Anyway what’s your favourite Disney – if you have one? My youngest son’s favourite was Robin Hood and he watched it so much he used to recite great chunks of the dialogue off by heart. Not sure what that says about my parenting skills…

Wednesday, 11 April 2012

Queues, Granpy Rabbit and Safety Measures

On Easter Monday we took my 4 year old granddaughter home after a few days stay with us, a journey that normally takes less than two hours but this time took closer to three.

Anyone would have thought it was a bank holiday or something – okay, a SUNNY bank holiday! In truth it was raining and everyone seemed to be heading away from the coast.

We had to queue to get on the A12 where we joined a slow moving stream of traffic. We then had to queue to get on the A120, but the going was good until we reached Braintree when we joined another queue. But once past Braintree it was plain sailing all the way to the M11.

The M11 was great until we reached the queue to join the M25. Now these queues might be bearable if you didn’t get so many people whizzing along and cutting in. Why is their time more important than anyone else’s? They save themselves 15 minutes or so, but at a cost to everyone behind them who just see their own wait getting longer and longer. What if everyone decided not to bother queuing and just to push in instead?

Apart from being slow through the roadworks, the M25 wasn't too bad and thankfully the rest of the journey went as planned.

We had Brian Blessed (otherwise known as Granpy Rabbit) on the sat nav – which was fun! If I go anywhere alone in the car, I take John Cleese along – he sounds so assured and calm and I always feel safe with him.

On the subject of roads, there is an accident blackspot near here and the solution to this has been to turn the section of dual carriageway into a single carriageway (when actually what is needed is a roundabout). Since these “safety measures” were carried out, there have been two accidents in ten days! Sigh.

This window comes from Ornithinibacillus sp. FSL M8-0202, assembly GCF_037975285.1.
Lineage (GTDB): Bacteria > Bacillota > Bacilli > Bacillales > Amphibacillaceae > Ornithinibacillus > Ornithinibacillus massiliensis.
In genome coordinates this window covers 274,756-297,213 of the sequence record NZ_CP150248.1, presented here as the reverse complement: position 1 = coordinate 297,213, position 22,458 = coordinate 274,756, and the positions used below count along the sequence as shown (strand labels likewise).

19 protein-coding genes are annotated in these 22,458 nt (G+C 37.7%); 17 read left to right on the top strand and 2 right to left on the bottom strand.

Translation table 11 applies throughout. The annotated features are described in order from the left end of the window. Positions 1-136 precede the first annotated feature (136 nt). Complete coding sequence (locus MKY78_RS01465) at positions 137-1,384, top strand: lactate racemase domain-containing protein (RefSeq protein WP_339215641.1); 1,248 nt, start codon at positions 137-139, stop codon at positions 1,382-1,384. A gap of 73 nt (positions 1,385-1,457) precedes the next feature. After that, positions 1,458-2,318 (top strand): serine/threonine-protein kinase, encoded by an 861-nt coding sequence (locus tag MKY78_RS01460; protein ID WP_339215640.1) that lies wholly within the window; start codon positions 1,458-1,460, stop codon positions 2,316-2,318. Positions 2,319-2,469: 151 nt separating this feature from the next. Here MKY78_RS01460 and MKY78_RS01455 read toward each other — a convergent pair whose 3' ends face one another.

Friday, 6 April 2012

Chocolate Aftertaste

A while ago I read a young adult fantasy novel, Tangi’s Teardrops, by Liz Grace Davis and enjoyed it very much. When I’d read it, my first thought was that I wished she wrote for adults as I loved her style of writing – well she has done just that!

Chocolate Aftertaste (isn’t that a wonderful title?) is released today and I am looking forward very much to reading it.

At her pre-wedding dinner, Nora Darkin, the daughter of a wealthy entrepreneur, discovers her fiancé is not the man she thought he was. As her father hoists his glass to toast them, she makes an announcement: there will be no wedding to her father's right-hand man.

Due to the fresh rift driven between her and her father, Nora escapes to the quaint town of Dreara. Determined to live her life her own way, she makes new friends and pursues her lifelong desire of becoming a chef. Ethan, a neighbour with his own broken heart, helps soothe hers.

Just as Nora discovers what it means to be happy, and she begins to fall in love with Ethan, a woman from his past re-enters his life...

Liz Grace Davis is a Namibian author. She grew up in Angola, Namibia, South Africa and Germany. She now lives with her husband in Vienna, Austria. Growing up, Liz spent most of her days in school libraries, diving into the world of books. In her spare time she loves to travel as well as creating jewellery and digital scrapbooks. She's in her element when she is doing anything that requires creativity.

You can find Liz on Facebook, at her blog and at Goodreads – and you can see a trailer for Chocolate Aftertaste here.

Liz’s book is available to buy from Amazon and Smashwords.

Good luck with Chocolate Aftertaste, Liz - I can't wait to read it!

Sunday, 1 April 2012

Win a Kindle!

Found this competition to win a Kindle and there are no strings!

We used to call these woods Primrose woods – but you’d be hard pressed to find a primrose there these days. However the ground is absolutely covered with wood anemones. From a distance, it almost looks as if there’s been a dusting of snow.

And what is the message on the dashboard about Blogger getting a new look in April? Upgrade now it says. All I can say is – eek!